I love this conversation between Michael Stone (yoga teacher, Buddhist teacher, psychotherapist) and neuroscientist Willoughby Britton about the other side of meditation.
We often (myself included) extol the benefits of meditation, but sometimes meditation can be challenging and bring up feelings like anxiety, guilt and judgement.
I know that there have been times when a specific type of meditation (the one I was taught, actually) seems to exacerbate my racing thoughts, so those days I switch to a guided meditation or walking meditation. In other words, for me, one size doesn’t fit all.
Enjoy the conversation
– Your Charmed Yogi
(Photo: Robert Nash)
Thank you for sharing this. I’ve had a tough time getting back into my meditation practice because it puts a glaring spotlight on the stress and anxiety in my life. It felt miserable to spend an extra 40 minutes a day giving air time to the chattery monkey. Have you written a previous post about guided meditations that you recommend??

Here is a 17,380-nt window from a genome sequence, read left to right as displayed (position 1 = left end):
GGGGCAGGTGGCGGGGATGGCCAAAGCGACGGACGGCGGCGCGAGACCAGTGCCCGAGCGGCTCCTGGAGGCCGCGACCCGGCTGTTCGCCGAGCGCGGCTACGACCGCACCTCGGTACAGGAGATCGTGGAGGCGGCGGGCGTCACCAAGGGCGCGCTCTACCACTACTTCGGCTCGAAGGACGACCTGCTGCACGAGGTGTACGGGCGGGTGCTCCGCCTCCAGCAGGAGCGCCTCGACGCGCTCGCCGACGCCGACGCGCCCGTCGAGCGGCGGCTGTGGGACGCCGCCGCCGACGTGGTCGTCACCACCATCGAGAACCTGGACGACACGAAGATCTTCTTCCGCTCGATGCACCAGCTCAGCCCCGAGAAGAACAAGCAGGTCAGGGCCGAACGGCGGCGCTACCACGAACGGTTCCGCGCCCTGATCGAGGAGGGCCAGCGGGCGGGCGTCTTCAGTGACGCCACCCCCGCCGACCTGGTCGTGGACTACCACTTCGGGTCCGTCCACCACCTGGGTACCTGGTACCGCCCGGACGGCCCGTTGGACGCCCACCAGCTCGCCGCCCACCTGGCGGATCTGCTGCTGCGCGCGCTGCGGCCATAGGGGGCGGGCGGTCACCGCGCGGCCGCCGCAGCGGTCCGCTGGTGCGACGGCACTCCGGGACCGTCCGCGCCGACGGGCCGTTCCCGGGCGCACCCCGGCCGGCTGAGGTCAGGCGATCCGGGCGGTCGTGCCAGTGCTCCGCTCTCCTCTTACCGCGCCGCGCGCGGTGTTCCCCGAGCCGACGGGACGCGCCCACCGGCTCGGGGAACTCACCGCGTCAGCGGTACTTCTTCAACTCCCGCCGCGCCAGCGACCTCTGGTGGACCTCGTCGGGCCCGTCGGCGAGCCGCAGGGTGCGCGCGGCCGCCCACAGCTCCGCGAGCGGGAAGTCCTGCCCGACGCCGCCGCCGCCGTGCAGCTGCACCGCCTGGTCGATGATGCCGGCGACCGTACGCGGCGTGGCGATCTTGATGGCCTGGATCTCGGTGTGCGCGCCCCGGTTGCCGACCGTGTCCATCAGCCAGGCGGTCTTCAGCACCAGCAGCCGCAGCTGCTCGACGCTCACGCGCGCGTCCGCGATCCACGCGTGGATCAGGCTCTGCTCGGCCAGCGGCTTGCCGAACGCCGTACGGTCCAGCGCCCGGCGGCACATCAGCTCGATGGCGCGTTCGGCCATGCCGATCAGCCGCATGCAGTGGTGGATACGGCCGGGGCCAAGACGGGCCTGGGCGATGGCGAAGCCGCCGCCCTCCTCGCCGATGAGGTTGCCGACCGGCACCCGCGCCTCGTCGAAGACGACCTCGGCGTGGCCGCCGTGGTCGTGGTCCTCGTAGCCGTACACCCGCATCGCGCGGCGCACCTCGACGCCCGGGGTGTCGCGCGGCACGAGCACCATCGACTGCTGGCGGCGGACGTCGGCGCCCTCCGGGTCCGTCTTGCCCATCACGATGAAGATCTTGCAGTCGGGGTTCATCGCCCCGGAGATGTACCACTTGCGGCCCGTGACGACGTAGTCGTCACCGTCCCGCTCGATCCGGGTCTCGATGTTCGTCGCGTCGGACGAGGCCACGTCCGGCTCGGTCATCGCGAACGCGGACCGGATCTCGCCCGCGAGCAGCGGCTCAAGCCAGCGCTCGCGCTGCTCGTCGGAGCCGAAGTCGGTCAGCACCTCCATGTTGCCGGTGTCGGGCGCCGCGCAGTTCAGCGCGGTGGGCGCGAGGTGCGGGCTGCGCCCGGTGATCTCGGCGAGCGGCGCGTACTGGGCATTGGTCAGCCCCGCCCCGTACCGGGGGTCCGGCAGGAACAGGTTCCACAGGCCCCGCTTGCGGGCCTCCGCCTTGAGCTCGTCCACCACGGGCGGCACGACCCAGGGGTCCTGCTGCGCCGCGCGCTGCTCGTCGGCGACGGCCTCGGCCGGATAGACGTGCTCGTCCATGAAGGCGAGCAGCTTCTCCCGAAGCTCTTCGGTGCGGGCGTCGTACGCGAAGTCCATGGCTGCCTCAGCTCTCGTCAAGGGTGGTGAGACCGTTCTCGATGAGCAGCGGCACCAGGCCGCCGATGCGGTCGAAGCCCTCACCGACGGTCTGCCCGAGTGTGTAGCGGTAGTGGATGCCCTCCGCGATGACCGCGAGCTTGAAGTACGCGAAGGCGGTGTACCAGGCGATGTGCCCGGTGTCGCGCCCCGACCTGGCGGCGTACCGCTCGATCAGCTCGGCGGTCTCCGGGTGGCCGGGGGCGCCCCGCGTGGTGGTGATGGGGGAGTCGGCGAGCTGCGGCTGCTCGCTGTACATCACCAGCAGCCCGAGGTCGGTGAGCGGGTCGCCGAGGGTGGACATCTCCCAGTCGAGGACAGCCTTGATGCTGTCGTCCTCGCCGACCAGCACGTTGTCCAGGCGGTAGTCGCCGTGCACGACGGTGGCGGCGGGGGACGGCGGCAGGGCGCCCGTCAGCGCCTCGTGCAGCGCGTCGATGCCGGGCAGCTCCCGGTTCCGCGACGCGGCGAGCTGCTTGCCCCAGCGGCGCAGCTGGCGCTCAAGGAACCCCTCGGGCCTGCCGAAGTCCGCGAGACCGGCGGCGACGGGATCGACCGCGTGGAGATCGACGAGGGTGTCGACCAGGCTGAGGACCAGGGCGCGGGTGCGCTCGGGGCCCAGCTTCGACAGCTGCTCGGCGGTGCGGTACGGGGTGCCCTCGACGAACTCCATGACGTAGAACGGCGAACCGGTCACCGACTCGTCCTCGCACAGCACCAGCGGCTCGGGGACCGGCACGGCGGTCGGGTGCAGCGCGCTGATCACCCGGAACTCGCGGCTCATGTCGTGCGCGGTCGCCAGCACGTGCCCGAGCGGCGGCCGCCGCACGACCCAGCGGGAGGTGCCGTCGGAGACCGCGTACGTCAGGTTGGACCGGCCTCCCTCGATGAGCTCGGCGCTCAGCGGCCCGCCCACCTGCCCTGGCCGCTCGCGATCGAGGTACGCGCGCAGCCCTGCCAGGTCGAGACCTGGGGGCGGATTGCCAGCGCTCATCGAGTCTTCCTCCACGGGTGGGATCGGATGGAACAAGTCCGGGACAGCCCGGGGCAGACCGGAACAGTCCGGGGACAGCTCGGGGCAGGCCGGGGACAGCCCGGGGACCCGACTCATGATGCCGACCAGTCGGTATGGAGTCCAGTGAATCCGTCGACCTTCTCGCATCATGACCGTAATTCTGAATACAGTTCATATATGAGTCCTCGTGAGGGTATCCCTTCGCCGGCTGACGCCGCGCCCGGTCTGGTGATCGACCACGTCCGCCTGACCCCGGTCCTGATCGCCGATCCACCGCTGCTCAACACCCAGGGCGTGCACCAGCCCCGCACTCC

I like to do a search on YouTube or iTunes for guided meditations for my needs that day.
Also, if you subscribe to YogaGlo, they have tons of guided meditations to choose from.
Hope this helps and good luck. I understand.
Meditation doesn’t have to be still. I do a seated qi-gong meditation, but it’s a series of Mudras, so there’s movement that I can focus on. In a demanding Yoga series, one can find an amazing stillness, while attempting to hold a posture. It’s simply not necessary to sit or be still. A repetitive task with the hands or the body works just as well as a mantra.